In the first quarter of the game, Kobe scored 14 points from 5 field goals, missed a 3 pointer, and made 4 out of 4 free throws. These 14 points were pretty impressive, but there is much more to come with 3 quarters left in the ball game.5 At this point in the game, the Lakers were down 29-36. With Toronto ahead by 7 points, Bryant and the Lakers have more work to do. In the second quarter, the Lakers played terrible as a whole, but Kobe was pretty consistent with his first quarter numbers. Bryant added 12 points to his 14 points from the first quarter by making another 5 field goals, including 1 three pointer and 1 out of 2 free throws. At the end of the first half, Kobe and the Lakers were in trouble, being down 49-63.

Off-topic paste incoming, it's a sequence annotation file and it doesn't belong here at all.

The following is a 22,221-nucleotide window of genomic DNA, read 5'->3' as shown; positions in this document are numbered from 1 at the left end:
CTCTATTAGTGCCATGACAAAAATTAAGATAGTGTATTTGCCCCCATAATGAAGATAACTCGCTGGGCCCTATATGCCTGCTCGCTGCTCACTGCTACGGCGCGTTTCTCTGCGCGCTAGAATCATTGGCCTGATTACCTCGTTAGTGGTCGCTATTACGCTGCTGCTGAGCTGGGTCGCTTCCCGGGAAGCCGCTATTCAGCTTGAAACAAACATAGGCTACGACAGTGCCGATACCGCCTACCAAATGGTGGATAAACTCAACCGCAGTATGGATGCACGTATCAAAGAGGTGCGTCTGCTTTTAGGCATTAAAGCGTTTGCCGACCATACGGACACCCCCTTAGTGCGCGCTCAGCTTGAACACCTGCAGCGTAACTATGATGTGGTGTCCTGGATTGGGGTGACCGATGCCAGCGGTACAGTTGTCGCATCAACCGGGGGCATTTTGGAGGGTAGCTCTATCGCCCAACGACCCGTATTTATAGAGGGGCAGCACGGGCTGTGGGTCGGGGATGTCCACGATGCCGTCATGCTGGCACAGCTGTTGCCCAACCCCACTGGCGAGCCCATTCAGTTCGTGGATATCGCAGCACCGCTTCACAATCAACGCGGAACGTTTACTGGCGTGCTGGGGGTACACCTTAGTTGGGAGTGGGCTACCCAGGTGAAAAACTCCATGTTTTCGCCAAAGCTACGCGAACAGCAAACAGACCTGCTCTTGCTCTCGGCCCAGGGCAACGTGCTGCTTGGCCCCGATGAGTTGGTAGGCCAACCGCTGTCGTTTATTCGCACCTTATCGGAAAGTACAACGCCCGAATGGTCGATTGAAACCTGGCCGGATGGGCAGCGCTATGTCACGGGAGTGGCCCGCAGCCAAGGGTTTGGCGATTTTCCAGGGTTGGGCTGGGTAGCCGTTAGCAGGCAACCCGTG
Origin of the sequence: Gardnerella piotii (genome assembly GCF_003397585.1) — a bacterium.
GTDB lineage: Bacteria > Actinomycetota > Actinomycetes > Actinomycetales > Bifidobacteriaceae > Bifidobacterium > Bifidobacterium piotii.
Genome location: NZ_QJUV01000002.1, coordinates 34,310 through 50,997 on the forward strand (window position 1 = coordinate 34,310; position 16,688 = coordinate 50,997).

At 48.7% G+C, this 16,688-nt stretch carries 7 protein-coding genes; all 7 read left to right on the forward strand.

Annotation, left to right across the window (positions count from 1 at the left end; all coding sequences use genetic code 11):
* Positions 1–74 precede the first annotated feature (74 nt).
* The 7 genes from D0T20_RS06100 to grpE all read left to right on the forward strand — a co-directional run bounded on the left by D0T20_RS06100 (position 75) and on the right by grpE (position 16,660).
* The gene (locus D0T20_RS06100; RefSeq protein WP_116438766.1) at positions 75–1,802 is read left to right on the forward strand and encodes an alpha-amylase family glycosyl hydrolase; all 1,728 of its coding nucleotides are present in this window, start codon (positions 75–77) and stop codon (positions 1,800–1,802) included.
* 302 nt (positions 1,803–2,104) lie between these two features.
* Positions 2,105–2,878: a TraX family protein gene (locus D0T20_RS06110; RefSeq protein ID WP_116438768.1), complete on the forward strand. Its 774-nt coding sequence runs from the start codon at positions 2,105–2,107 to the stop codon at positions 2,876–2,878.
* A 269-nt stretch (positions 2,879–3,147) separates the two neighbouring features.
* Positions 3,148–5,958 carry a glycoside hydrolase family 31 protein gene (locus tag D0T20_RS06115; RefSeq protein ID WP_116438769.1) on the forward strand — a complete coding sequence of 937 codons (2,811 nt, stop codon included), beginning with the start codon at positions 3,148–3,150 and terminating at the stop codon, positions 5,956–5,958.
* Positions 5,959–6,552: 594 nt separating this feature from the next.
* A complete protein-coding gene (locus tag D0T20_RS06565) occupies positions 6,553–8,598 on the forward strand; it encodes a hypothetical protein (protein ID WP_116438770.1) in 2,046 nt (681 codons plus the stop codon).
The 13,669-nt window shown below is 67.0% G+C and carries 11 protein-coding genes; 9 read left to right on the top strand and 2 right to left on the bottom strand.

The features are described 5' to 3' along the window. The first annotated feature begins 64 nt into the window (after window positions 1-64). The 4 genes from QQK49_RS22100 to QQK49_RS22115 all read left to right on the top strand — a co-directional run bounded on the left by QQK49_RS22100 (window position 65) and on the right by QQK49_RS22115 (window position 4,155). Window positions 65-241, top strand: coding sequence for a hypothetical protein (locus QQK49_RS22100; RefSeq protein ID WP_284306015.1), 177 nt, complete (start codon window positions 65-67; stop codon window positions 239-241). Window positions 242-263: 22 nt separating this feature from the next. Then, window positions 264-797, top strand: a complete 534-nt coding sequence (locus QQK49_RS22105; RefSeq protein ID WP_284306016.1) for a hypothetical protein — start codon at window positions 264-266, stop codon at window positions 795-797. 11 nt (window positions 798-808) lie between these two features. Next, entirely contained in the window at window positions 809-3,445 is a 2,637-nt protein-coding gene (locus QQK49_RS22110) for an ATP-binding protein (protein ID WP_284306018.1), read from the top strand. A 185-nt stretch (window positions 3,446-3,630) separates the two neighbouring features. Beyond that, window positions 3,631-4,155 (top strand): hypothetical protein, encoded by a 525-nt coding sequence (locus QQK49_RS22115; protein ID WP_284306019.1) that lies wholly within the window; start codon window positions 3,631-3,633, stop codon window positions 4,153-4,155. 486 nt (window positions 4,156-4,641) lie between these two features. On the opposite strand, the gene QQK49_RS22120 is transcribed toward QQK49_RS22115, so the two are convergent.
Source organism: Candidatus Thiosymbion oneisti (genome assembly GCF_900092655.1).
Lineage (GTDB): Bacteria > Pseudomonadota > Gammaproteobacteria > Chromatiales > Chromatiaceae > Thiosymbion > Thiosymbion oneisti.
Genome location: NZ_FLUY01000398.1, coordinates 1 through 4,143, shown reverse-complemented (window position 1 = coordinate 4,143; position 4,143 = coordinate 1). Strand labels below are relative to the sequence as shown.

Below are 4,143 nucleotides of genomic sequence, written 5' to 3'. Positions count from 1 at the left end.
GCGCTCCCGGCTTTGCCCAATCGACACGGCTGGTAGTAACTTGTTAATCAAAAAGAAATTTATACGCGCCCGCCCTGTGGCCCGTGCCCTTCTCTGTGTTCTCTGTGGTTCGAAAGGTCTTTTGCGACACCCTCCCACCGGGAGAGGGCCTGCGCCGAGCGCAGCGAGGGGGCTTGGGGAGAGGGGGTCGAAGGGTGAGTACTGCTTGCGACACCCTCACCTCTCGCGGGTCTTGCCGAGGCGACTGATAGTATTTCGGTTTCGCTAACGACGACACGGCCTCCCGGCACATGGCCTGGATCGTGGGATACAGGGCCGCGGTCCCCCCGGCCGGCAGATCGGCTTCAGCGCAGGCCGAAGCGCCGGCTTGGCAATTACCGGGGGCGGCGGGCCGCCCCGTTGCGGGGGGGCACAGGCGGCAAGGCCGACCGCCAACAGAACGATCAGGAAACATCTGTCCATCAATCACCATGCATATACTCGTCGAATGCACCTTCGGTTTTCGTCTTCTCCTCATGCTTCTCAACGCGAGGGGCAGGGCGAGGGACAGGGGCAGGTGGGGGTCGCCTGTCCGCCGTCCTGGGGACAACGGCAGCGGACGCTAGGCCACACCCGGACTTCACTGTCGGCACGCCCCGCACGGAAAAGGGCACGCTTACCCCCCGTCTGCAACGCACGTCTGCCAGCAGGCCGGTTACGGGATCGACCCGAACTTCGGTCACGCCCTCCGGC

The half-time of a basketball game is for teams to regroup, rest, and devise a strategy to win the game. For the winning team, which would be the Raptors, the strategy was to keep playing the way that they were playing and to sustain all of the energy and focus they had in the first half. When Lamar Odom, who was Kobe Bryant’s teammate at the time, was asked how Kobe was feeling at half time when they were down, he said “He was ticked off.” Then when Odom was asked about what Kobe said, Odom replied by saying “Nothing, that’s when it’s bad.”6 Kobe knew that he needed to step up and his teammates knew that they needed to step up also.